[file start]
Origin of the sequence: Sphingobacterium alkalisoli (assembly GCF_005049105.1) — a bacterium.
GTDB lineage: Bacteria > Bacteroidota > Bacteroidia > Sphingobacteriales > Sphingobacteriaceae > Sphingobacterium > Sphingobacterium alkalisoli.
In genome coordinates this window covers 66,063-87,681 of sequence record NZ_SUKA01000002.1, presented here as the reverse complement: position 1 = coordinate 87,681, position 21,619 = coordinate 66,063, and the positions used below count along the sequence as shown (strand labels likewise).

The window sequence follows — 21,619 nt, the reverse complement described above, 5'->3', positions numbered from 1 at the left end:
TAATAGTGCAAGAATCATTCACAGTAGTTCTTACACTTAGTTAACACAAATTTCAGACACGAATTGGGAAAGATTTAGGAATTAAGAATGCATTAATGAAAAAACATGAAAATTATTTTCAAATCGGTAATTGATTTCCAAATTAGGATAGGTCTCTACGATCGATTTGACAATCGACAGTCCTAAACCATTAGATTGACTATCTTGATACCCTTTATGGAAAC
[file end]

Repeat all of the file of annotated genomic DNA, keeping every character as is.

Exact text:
Origin of the sequence: Sphingobacterium alkalisoli (assembly GCF_005049105.1) — a bacterium.
GTDB lineage: Bacteria > Bacteroidota > Bacteroidia > Sphingobacteriales > Sphingobacteriaceae > Sphingobacterium > Sphingobacterium alkalisoli.
In genome coordinates this window covers 66,063-87,681 of sequence record NZ_SUKA01000002.1, presented here as the reverse complement: position 1 = coordinate 87,681, position 21,619 = coordinate 66,063, and the positions used below count along the sequence as shown (strand labels likewise).

The window sequence follows — 21,619 nt, the reverse complement described above, 5'->3', positions numbered from 1 at the left end:
TAATAGTGCAAGAATCATTCACAGTAGTTCTTACACTTAGTTAACACAAATTTCAGACACGAATTGGGAAAGATTTAGGAATTAAGAATGCATTAATGAAAAAACATGAAAATTATTTTCAAATCGGTAATTGATTTCCAAATTAGGATAGGTCTCTACGATCGATTTGACAATCGACAGTCCTAAACCATTAGATTGACTATCTTGATACCCTTTATGGAAAC